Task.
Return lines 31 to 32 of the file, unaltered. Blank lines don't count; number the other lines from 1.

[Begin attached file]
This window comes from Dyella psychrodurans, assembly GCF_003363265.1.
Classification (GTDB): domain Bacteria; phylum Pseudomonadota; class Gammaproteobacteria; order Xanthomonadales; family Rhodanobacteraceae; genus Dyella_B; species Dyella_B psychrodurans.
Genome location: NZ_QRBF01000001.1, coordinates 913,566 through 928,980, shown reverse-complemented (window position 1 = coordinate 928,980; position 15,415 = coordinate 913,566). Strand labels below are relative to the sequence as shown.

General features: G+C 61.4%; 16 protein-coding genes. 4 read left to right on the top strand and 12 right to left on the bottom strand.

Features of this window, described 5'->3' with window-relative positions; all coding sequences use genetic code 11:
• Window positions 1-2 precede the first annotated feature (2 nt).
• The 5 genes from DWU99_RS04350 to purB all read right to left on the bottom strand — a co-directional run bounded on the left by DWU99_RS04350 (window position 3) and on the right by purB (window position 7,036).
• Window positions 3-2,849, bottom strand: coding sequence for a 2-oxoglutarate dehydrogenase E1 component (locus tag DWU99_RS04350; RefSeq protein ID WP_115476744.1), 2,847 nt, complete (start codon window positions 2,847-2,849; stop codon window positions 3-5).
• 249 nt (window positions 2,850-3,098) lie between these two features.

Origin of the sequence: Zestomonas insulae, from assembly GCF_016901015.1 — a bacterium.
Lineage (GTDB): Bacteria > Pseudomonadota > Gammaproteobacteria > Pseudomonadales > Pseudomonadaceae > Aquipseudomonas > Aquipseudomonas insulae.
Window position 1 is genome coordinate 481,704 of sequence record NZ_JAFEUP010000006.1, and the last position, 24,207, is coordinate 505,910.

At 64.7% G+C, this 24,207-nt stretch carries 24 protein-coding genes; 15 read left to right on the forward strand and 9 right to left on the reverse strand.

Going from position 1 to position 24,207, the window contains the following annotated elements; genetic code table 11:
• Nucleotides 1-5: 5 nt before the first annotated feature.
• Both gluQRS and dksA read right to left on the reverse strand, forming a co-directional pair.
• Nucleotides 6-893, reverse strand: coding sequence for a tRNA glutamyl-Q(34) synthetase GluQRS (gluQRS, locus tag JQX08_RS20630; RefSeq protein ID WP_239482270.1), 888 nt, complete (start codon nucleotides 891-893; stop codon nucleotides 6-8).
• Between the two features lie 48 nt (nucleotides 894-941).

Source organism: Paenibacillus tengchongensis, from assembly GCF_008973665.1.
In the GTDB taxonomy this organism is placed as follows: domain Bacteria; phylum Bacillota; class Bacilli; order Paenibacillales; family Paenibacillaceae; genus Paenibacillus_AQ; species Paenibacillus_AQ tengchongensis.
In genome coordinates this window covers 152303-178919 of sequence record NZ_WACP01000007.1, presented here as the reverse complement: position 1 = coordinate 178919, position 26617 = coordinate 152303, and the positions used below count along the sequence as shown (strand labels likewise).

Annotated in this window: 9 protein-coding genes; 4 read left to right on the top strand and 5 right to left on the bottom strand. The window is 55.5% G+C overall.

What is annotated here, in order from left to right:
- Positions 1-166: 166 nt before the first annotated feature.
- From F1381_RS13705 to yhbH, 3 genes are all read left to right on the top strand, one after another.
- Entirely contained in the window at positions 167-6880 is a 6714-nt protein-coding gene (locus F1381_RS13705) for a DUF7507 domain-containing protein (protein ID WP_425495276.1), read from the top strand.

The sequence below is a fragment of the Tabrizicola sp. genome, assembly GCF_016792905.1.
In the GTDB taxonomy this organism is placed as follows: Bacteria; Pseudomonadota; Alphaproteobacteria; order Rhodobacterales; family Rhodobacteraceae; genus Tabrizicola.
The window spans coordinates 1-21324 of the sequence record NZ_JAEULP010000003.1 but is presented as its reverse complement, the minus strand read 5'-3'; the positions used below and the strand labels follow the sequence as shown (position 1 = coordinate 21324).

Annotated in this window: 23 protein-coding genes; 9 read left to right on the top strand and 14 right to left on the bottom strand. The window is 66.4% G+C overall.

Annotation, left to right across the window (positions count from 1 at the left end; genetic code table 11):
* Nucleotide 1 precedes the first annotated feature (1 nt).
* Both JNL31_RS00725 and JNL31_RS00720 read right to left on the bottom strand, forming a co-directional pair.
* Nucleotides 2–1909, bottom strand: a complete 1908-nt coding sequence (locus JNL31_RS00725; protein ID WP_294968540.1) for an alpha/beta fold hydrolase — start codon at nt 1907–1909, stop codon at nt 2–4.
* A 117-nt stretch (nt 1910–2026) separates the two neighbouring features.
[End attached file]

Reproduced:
Annotation, left to right across the window (positions count from 1 at the left end; genetic code table 11):
* Nucleotide 1 precedes the first annotated feature (1 nt).